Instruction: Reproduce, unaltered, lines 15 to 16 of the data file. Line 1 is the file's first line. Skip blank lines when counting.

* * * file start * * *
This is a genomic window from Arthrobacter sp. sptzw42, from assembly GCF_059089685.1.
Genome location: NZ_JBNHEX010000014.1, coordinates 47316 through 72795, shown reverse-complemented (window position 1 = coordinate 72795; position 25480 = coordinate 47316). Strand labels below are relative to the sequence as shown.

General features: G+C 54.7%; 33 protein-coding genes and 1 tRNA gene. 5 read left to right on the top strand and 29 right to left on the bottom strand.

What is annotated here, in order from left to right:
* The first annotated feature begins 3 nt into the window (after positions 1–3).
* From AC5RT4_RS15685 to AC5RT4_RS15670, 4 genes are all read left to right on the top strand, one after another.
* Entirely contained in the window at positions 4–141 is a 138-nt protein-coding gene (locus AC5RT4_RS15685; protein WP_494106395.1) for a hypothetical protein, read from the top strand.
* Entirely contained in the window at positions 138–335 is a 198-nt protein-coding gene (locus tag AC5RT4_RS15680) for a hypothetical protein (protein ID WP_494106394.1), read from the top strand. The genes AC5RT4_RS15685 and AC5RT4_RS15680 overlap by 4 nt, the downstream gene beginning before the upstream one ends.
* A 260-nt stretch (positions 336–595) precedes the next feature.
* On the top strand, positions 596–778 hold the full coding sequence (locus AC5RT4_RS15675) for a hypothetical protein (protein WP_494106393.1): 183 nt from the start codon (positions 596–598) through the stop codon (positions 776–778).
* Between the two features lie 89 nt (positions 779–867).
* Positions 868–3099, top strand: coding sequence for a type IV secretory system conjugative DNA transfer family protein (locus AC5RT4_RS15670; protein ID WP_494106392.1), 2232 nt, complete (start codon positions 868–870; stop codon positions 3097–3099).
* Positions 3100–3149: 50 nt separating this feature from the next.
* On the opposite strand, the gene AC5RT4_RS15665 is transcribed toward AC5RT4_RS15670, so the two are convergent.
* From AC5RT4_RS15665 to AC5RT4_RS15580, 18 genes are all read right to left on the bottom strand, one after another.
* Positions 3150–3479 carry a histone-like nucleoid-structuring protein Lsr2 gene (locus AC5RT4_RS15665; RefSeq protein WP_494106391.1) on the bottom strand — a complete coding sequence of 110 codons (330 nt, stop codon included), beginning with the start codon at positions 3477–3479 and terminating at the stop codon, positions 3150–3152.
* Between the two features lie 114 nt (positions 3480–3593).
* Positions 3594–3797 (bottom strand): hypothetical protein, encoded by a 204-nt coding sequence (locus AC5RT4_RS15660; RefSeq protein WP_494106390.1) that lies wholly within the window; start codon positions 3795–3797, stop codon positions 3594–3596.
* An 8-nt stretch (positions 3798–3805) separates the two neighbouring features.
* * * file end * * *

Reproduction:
* From AC5RT4_RS15665 to AC5RT4_RS15580, 18 genes are all read right to left on the bottom strand, one after another.
* Positions 3150–3479 carry a histone-like nucleoid-structuring protein Lsr2 gene (locus AC5RT4_RS15665; RefSeq protein WP_494106391.1) on the bottom strand — a complete coding sequence of 110 codons (330 nt, stop codon included), beginning with the start codon at positions 3477–3479 and terminating at the stop codon, positions 3150–3152.